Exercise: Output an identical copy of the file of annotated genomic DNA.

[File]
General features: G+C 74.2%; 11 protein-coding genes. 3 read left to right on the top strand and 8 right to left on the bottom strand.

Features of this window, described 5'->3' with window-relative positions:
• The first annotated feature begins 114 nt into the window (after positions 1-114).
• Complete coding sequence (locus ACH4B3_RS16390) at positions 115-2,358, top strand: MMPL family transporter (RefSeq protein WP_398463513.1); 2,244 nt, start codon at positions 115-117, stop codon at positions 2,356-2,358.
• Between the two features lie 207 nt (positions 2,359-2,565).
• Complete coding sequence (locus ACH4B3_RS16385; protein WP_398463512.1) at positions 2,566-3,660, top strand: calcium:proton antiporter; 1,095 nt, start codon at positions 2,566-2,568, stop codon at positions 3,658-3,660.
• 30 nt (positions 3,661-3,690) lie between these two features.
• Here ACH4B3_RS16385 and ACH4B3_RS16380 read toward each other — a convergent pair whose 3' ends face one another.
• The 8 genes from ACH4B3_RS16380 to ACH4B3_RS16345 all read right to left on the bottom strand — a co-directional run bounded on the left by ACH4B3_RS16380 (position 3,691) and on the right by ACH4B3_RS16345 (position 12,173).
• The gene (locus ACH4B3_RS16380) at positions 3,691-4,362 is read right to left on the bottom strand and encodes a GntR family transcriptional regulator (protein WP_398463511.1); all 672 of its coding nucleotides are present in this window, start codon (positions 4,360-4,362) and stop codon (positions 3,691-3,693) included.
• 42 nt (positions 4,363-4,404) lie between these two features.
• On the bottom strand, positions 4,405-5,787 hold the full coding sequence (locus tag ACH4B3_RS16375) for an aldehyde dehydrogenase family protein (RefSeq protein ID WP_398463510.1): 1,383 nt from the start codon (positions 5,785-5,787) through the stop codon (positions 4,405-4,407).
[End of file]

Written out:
General features: G+C 74.2%; 11 protein-coding genes. 3 read left to right on the top strand and 8 right to left on the bottom strand.

Features of this window, described 5'->3' with window-relative positions:
• The first annotated feature begins 114 nt into the window (after positions 1-114).
• Complete coding sequence (locus ACH4B3_RS16390) at positions 115-2,358, top strand: MMPL family transporter (RefSeq protein WP_398463513.1); 2,244 nt, start codon at positions 115-117, stop codon at positions 2,356-2,358.
• Between the two features lie 207 nt (positions 2,359-2,565).
• Complete coding sequence (locus ACH4B3_RS16385; protein WP_398463512.1) at positions 2,566-3,660, top strand: calcium:proton antiporter; 1,095 nt, start codon at positions 2,566-2,568, stop codon at positions 3,658-3,660.
• 30 nt (positions 3,661-3,690) lie between these two features.
• Here ACH4B3_RS16385 and ACH4B3_RS16380 read toward each other — a convergent pair whose 3' ends face one another.
• The 8 genes from ACH4B3_RS16380 to ACH4B3_RS16345 all read right to left on the bottom strand — a co-directional run bounded on the left by ACH4B3_RS16380 (position 3,691) and on the right by ACH4B3_RS16345 (position 12,173).
• The gene (locus ACH4B3_RS16380) at positions 3,691-4,362 is read right to left on the bottom strand and encodes a GntR family transcriptional regulator (protein WP_398463511.1); all 672 of its coding nucleotides are present in this window, start codon (positions 4,360-4,362) and stop codon (positions 3,691-3,693) included.
• 42 nt (positions 4,363-4,404) lie between these two features.
• On the bottom strand, positions 4,405-5,787 hold the full coding sequence (locus tag ACH4B3_RS16375) for an aldehyde dehydrogenase family protein (RefSeq protein ID WP_398463510.1): 1,383 nt from the start codon (positions 5,785-5,787) through the stop codon (positions 4,405-4,407).